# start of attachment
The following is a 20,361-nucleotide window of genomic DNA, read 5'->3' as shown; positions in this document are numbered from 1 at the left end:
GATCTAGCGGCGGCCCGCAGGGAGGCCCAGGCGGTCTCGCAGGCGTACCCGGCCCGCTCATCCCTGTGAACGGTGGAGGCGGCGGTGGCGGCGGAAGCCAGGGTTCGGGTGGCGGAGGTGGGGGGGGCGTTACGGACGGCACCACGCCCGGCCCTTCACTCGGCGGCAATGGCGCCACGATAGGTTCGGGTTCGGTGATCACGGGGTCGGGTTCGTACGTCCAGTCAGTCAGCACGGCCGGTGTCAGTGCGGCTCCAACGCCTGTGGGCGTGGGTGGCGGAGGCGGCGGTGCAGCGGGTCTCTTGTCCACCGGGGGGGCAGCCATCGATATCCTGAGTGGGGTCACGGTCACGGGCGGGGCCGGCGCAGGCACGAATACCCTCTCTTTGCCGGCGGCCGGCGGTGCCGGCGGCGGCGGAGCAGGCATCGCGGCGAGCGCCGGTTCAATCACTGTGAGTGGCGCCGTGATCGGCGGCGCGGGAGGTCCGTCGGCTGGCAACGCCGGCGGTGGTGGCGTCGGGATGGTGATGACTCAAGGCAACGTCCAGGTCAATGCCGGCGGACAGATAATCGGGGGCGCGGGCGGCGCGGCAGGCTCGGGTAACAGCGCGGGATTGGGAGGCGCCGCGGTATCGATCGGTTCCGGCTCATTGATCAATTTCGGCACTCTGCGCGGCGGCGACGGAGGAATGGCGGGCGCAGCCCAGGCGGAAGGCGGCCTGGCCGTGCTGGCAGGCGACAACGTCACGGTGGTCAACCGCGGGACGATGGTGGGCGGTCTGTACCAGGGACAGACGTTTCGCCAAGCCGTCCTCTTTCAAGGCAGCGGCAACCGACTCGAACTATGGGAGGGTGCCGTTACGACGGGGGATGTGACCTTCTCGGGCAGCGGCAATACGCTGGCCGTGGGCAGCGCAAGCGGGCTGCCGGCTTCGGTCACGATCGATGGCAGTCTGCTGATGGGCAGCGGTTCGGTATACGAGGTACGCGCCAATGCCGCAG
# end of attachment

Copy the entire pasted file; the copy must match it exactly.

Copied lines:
The following is a 20,361-nucleotide window of genomic DNA, read 5'->3' as shown; positions in this document are numbered from 1 at the left end:
GATCTAGCGGCGGCCCGCAGGGAGGCCCAGGCGGTCTCGCAGGCGTACCCGGCCCGCTCATCCCTGTGAACGGTGGAGGCGGCGGTGGCGGCGGAAGCCAGGGTTCGGGTGGCGGAGGTGGGGGGGGCGTTACGGACGGCACCACGCCCGGCCCTTCACTCGGCGGCAATGGCGCCACGATAGGTTCGGGTTCGGTGATCACGGGGTCGGGTTCGTACGTCCAGTCAGTCAGCACGGCCGGTGTCAGTGCGGCTCCAACGCCTGTGGGCGTGGGTGGCGGAGGCGGCGGTGCAGCGGGTCTCTTGTCCACCGGGGGGGCAGCCATCGATATCCTGAGTGGGGTCACGGTCACGGGCGGGGCCGGCGCAGGCACGAATACCCTCTCTTTGCCGGCGGCCGGCGGTGCCGGCGGCGGCGGAGCAGGCATCGCGGCGAGCGCCGGTTCAATCACTGTGAGTGGCGCCGTGATCGGCGGCGCGGGAGGTCCGTCGGCTGGCAACGCCGGCGGTGGTGGCGTCGGGATGGTGATGACTCAAGGCAACGTCCAGGTCAATGCCGGCGGACAGATAATCGGGGGCGCGGGCGGCGCGGCAGGCTCGGGTAACAGCGCGGGATTGGGAGGCGCCGCGGTATCGATCGGTTCCGGCTCATTGATCAATTTCGGCACTCTGCGCGGCGGCGACGGAGGAATGGCGGGCGCAGCCCAGGCGGAAGGCGGCCTGGCCGTGCTGGCAGGCGACAACGTCACGGTGGTCAACCGCGGGACGATGGTGGGCGGTCTGTACCAGGGACAGACGTTTCGCCAAGCCGTCCTCTTTCAAGGCAGCGGCAACCGACTCGAACTATGGGAGGGTGCCGTTACGACGGGGGATGTGACCTTCTCGGGCAGCGGCAATACGCTGGCCGTGGGCAGCGCAAGCGGGCTGCCGGCTTCGGTCACGATCGATGGCAGTCTGCTGATGGGCAGCGGTTCGGTATACGAGGTACGCGCCAATGCCGCAG